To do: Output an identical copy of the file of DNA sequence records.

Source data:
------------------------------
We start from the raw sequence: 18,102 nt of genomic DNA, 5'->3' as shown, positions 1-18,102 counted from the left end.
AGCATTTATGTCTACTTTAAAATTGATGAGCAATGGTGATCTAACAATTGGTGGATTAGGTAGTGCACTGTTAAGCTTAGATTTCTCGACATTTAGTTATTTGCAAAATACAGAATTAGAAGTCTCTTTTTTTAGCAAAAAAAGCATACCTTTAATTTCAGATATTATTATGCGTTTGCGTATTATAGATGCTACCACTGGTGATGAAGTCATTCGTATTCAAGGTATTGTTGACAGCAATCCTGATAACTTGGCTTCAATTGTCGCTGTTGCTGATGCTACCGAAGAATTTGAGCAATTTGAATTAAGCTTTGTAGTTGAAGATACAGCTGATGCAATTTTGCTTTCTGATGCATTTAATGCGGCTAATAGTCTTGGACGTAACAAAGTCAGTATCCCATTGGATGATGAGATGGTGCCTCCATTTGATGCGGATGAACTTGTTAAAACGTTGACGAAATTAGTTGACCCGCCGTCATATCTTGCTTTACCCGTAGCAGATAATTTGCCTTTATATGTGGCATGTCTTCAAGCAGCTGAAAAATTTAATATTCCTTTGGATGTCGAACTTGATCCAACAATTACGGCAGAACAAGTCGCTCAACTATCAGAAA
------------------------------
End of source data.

We start from the raw sequence: 18,102 nt of genomic DNA, 5'->3' as shown, positions 1-18,102 counted from the left end.
AGCATTTATGTCTACTTTAAAATTGATGAGCAATGGTGATCTAACAATTGGTGGATTAGGTAGTGCACTGTTAAGCTTAGATTTCTCGACATTTAGTTATTTGCAAAATACAGAATTAGAAGTCTCTTTTTTTAGCAAAAAAAGCATACCTTTAATTTCAGATATTATTATGCGTTTGCGTATTATAGATGCTACCACTGGTGATGAAGTCATTCGTATTCAAGGTATTGTTGACAGCAATCCTGATAACTTGGCTTCAATTGTCGCTGTTGCTGATGCTACCGAAGAATTTGAGCAATTTGAATTAAGCTTTGTAGTTGAAGATACAGCTGATGCAATTTTGCTTTCTGATGCATTTAATGCGGCTAATAGTCTTGGACGTAACAAAGTCAGTATCCCATTGGATGATGAGATGGTGCCTCCATTTGATGCGGATGAACTTGTTAAAACGTTGACGAAATTAGTTGACCCGCCGTCATATCTTGCTTTACCCGTAGCAGATAATTTGCCTTTATATGTGGCATGTCTTCAAGCAGCTGAAAAATTTAATATTCCTTTGGATGTCGAACTTGATCCAACAATTACGGCAGAACAAGTCGCTCAACTATCAGAAA